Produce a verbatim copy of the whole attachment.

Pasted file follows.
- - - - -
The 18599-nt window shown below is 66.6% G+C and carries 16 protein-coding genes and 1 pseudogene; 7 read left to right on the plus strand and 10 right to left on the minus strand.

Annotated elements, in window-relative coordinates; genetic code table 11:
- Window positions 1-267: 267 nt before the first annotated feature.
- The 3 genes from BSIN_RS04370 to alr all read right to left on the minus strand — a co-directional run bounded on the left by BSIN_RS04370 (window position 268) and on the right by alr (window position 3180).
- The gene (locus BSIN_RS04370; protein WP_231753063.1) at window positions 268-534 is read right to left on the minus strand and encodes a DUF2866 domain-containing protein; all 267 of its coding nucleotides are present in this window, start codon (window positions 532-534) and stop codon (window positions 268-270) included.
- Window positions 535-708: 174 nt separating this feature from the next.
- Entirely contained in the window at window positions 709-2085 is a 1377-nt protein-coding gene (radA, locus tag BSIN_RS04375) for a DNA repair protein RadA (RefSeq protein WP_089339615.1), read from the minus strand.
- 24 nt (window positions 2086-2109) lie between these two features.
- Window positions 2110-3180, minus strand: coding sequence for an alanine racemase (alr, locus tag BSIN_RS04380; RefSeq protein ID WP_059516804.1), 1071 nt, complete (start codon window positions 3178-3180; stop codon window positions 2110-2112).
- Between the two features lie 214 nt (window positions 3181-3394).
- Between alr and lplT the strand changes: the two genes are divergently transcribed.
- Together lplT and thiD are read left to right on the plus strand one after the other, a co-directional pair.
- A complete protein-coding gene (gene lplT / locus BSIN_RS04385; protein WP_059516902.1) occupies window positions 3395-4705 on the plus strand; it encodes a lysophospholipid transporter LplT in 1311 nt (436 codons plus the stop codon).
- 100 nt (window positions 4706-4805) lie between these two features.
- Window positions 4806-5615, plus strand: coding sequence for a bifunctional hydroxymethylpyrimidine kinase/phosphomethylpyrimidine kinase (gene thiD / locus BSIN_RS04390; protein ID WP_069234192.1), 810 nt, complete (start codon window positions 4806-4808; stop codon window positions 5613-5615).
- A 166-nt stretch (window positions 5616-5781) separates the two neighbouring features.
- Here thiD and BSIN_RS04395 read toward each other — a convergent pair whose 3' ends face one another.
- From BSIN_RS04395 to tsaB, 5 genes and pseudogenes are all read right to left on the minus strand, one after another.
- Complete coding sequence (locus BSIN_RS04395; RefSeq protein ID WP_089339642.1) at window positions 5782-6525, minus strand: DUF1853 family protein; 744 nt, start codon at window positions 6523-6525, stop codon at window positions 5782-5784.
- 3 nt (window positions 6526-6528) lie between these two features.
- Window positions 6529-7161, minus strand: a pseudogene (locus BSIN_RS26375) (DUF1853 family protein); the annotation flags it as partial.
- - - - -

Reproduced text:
The 18599-nt window shown below is 66.6% G+C and carries 16 protein-coding genes and 1 pseudogene; 7 read left to right on the plus strand and 10 right to left on the minus strand.

Annotated elements, in window-relative coordinates; genetic code table 11:
- Window positions 1-267: 267 nt before the first annotated feature.
- The 3 genes from BSIN_RS04370 to alr all read right to left on the minus strand — a co-directional run bounded on the left by BSIN_RS04370 (window position 268) and on the right by alr (window position 3180).
- The gene (locus BSIN_RS04370; protein WP_231753063.1) at window positions 268-534 is read right to left on the minus strand and encodes a DUF2866 domain-containing protein; all 267 of its coding nucleotides are present in this window, start codon (window positions 532-534) and stop codon (window positions 268-270) included.
- Window positions 535-708: 174 nt separating this feature from the next.
- Entirely contained in the window at window positions 709-2085 is a 1377-nt protein-coding gene (radA, locus tag BSIN_RS04375) for a DNA repair protein RadA (RefSeq protein WP_089339615.1), read from the minus strand.
- 24 nt (window positions 2086-2109) lie between these two features.
- Window positions 2110-3180, minus strand: coding sequence for an alanine racemase (alr, locus tag BSIN_RS04380; RefSeq protein ID WP_059516804.1), 1071 nt, complete (start codon window positions 3178-3180; stop codon window positions 2110-2112).
- Between the two features lie 214 nt (window positions 3181-3394).
- Between alr and lplT the strand changes: the two genes are divergently transcribed.
- Together lplT and thiD are read left to right on the plus strand one after the other, a co-directional pair.
- A complete protein-coding gene (gene lplT / locus BSIN_RS04385; protein WP_059516902.1) occupies window positions 3395-4705 on the plus strand; it encodes a lysophospholipid transporter LplT in 1311 nt (436 codons plus the stop codon).
- 100 nt (window positions 4706-4805) lie between these two features.
- Window positions 4806-5615, plus strand: coding sequence for a bifunctional hydroxymethylpyrimidine kinase/phosphomethylpyrimidine kinase (gene thiD / locus BSIN_RS04390; protein ID WP_069234192.1), 810 nt, complete (start codon window positions 4806-4808; stop codon window positions 5613-5615).
- A 166-nt stretch (window positions 5616-5781) separates the two neighbouring features.
- Here thiD and BSIN_RS04395 read toward each other — a convergent pair whose 3' ends face one another.
- From BSIN_RS04395 to tsaB, 5 genes and pseudogenes are all read right to left on the minus strand, one after another.
- Complete coding sequence (locus BSIN_RS04395; RefSeq protein ID WP_089339642.1) at window positions 5782-6525, minus strand: DUF1853 family protein; 744 nt, start codon at window positions 6523-6525, stop codon at window positions 5782-5784.
- 3 nt (window positions 6526-6528) lie between these two features.
- Window positions 6529-7161, minus strand: a pseudogene (locus BSIN_RS26375) (DUF1853 family protein); the annotation flags it as partial.